South Texas is the area roughly between San Antonio and the Rio Grande, and it includes places such as Laredo and Corpus Christi. The area embraces a range of habitats, varying from the wet region of the Coastal Bend to the drier and sometimes semi-arid inland territory. That means most of the almost 900 species of spiders found in Texas as a whole can also be found in South Texas, including the only two that are dangerous to humans.
The Black Widow
Black widow species have females that are easily identified by the their black bodies and the red hourglass marking found on their bellies. These spiders and their webs can be found in sheltered cavities in virtually any indoor or outdoor location in South Texas. Examples include old tree trunks, under shrubs, below a power or water meter, or in an undisturbed bucket or boot. The neurotoxin in its bite is rarely dangerous, but it often produces severe pain and complications like nausea that can last for up to two days. Only 5 percent of widow bites are fatal.
The Brown Recluse
This is the other dangerous spider of South Texas. While not as famous as the black widow, the brown recluse is arguably more obnoxious. This spider is also found in just about any sheltered location it can spin its webs in, either indoors or outdoors. It can be found under wood piles or under toilet bowls. The spider is a nocturnal hunter; it usually only leaves its web to become active at night. The spider's bite will cause fever, pain and nausea for up to three days. The bite area will then become necrotic and slough off.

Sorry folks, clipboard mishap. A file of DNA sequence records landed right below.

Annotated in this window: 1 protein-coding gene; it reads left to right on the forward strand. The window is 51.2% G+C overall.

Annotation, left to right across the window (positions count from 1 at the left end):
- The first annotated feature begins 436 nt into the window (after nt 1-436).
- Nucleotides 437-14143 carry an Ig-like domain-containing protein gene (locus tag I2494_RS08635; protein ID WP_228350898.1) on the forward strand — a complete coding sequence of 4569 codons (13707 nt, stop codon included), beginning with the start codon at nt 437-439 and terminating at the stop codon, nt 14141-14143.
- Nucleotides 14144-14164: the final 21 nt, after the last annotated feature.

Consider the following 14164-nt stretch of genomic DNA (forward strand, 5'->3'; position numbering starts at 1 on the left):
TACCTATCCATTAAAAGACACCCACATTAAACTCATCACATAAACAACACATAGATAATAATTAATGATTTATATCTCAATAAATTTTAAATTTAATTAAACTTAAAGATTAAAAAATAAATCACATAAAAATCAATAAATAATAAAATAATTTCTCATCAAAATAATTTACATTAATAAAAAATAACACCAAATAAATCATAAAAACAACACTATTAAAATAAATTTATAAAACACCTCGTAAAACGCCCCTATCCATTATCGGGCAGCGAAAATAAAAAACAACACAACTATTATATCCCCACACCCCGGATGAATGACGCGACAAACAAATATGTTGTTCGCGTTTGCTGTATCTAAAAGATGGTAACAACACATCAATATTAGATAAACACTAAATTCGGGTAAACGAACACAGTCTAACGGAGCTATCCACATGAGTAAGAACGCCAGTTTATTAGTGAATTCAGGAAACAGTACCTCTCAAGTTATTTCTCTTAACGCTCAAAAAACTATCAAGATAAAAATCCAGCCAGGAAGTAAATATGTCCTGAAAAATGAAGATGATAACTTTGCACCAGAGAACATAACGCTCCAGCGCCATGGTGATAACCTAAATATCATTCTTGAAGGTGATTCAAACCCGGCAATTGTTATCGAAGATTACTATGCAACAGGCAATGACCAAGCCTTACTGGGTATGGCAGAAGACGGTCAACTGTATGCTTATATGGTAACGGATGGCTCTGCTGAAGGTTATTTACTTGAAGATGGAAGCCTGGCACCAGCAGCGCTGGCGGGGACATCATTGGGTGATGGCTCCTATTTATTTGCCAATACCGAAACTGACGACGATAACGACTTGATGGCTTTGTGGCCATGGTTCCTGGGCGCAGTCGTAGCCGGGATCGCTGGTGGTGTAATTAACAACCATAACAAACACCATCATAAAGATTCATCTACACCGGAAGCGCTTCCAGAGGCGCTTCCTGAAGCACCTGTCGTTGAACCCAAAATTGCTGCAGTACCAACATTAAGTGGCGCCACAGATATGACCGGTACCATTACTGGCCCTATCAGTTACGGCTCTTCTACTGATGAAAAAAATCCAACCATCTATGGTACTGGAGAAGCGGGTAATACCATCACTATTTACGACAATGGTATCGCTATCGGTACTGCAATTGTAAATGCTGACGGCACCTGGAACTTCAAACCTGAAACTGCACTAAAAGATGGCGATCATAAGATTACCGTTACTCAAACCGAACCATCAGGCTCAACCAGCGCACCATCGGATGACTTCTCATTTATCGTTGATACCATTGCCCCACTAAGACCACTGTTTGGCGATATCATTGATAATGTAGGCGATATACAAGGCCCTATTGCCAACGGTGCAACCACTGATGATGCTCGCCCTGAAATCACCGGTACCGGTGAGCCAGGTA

Tarantulas are common in the drier parts of South Texas. They are big (over three inches long), hairy and fearsome looking, but they are not considered to be as poisonous or as dangerous as the brown recluse or black widow. They live under rocks or in burrows, and they venture out at night to hunt.
Other Common Spiders
The spider species common to South Texas number in the hundreds. Some other examples include the yellow ghost spider, the southern house spider, a variety of wolf spiders, several species of jumping spiders and a plethora of orbweaver species.
Article Written By Edwin Thomas
Edwin Thomas has been writing since 1997. His work has appeared in various online publications, including The Black Table, Proboxing-Fans and others. A travel blogger, editor and writer, Thomas has traveled from Argentina to Vietnam in pursuit of stories. He holds a Master of Arts in international affairs from American University.